Isn’t the Internet great? You can send and receive emails, shop online with your credit card, exchange files, or log in and manage remote systems.
It would be not-so-great if all the confidential information in those cases were to be exposed to prying eyes, hackers, or cyber criminals.
SSL – Secure Sockets Layer – was invented to protect sensitive data in transmission. SSL is a security protocol designed to provide maximum security, while remaining simple enough for everyday use.
SSL, or the new generation version: TLS (Transport Layer Security), is responsible for keeping data private and ensuring it is transmitted between — and only between — the correct two end-points. SSL prevents the possibility that hackers positioned between the two end-points might siphon off or divert the data elsewhere.
An SSL Certificate is a small computer file that digitally combines a cryptographic key with an organization’s details. On a web server, for example, it allows secure connections to a web browser. Depending on the type of SSL Certificate being used by the organization, different levels of checks will be made by the Certificate Authority (CA) issuing the certificate. The CA itself holds a Root Certificate.
An SSL Certificate awarded to an organization is derived from the Root Certificate. The same Root Certificate must be present on the end user’s computer in order for the issued SSL Certificate to be trusted. Browser and operating system vendors work with Certificate Authorities, so the Root Certificate is embedded in their software.
End User and Organizational Points of View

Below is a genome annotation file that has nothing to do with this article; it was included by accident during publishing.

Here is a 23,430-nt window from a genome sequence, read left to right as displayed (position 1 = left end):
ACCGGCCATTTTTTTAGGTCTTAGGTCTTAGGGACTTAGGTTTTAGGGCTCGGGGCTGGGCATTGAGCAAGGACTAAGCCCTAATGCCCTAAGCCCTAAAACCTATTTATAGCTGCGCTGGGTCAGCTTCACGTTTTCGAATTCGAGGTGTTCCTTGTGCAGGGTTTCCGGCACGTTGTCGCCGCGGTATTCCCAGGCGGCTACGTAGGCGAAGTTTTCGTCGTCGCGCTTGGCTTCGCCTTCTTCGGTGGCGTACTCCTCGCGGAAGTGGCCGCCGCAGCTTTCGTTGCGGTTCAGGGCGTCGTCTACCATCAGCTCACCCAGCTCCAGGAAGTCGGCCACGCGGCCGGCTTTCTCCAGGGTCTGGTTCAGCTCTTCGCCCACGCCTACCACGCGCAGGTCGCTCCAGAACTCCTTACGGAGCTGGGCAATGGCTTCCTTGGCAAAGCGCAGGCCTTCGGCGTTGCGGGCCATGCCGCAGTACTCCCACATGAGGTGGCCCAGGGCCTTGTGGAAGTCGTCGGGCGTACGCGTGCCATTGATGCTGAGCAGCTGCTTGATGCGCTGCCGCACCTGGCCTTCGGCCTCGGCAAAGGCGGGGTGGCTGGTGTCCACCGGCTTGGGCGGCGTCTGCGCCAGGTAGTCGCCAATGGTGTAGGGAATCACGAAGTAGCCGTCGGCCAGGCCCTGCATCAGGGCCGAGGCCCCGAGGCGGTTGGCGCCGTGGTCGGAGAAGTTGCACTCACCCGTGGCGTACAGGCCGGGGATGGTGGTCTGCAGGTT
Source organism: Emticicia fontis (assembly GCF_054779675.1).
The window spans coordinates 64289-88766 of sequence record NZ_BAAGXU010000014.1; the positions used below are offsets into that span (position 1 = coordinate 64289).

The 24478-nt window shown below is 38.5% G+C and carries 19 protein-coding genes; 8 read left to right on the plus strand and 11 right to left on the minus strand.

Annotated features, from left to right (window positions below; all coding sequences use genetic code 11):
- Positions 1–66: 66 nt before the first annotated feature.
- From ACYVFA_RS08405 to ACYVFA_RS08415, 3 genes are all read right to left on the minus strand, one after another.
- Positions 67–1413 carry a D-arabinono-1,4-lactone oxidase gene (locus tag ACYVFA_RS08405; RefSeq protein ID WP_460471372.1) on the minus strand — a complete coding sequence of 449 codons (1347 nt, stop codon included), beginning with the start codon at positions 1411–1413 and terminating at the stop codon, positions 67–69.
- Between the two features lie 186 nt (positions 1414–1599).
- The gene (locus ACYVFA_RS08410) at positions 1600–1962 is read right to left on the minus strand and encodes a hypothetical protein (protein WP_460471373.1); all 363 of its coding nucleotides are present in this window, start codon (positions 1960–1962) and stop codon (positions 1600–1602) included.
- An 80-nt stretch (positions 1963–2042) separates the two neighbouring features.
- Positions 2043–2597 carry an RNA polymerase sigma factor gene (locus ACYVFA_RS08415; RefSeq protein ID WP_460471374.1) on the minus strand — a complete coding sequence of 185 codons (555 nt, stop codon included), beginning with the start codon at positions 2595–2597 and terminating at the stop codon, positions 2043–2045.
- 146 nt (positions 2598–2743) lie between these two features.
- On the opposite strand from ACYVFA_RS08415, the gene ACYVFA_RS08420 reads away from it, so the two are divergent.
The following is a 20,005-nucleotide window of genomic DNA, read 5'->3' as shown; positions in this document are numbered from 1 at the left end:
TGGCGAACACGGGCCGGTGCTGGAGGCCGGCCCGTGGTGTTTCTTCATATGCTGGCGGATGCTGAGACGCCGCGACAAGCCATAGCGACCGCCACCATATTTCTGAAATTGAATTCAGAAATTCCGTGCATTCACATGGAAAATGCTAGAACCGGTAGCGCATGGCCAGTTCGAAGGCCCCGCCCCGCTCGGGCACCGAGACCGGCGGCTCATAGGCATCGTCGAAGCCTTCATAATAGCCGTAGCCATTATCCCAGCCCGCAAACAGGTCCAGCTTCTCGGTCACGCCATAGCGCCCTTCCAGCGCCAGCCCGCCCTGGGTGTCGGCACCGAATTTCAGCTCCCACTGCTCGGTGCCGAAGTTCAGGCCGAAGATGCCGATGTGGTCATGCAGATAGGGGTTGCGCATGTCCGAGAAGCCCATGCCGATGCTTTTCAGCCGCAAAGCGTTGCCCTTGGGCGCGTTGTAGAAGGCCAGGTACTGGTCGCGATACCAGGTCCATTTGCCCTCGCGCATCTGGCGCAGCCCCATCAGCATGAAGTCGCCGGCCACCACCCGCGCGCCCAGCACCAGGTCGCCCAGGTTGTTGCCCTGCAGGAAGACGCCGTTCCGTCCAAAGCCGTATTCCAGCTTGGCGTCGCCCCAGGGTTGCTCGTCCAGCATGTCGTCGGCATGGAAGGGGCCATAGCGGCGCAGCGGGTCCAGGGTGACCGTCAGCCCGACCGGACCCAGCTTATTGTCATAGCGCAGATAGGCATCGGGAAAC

For end users, SSL could hardly be simpler. Secure web addresses start with “https://” instead of just “http://”.
Users see a padlock symbol in their browser. And that’s about it.
By comparison, for organizations running email servers, ecommerce sites or hosting system administration resources, it’s a little more involved.
To authenticate themselves to users and customers, and prove to users they are working with the right entity, organizations need to acquire an SSL Certificate.
The Goal: Trusted Interactions Online
If the local Root Certificate and the remote-issued SSL Certificate are not correctly matched, the browser displays messages to the user concerning untrusted errors. If they are matched, the user can proceed with confidence.
The two parties (the local user’s browser and the remote web server) first exchange a symmetric encryption key. “Symmetric” means the same key is used to encrypt information that is transmitted and decrypt it on arrival at the other end. The “forward secrecy” built into the system ensures the short term symmetric key cannot be deduced from the long-term asymmetric key, for further protection against hacking.
Types of SSL Certificates
Three types of SSL Certificates exist.
1. Extended Validation (EV) SSL Certificates
These are issued only after the Certificate Authority has verified the exclusive right of the organization to use the domain name concerned and also a number of additional aspects:
- The legal, physical, and operational existence of the organization
- Consistency between the organization’s identity and official records
- Proper authorization by the organization of the issuance of the EV SSL Certificate
2. Organization Validation (OV) SSL Certificates
These include checking the right of the organization to use the domain name, and some, but not all, of the rest of the verification done in the case of the EV SSL Certificate above. End users can see additional information on the organization.
3. Domain Validation (DV) SSL Certificates
Finally, these limit verification to checking the right of the organization to use the domain name concerned. Consequently, end users will only see information about the encryption, not about the organization.
SSL certification can be doubly advantageous for an organization.
First of all, it can ensure the confidentiality of the information being transmitted. Secondly, it proves to others that they can trust both the security and the identity of the organization. Also, just to make sure everything is under control, the Certificate Authority itself must also be audited annually to ensure it is fit to issue SSL Certificates.
Photo Sources: theatlantic.com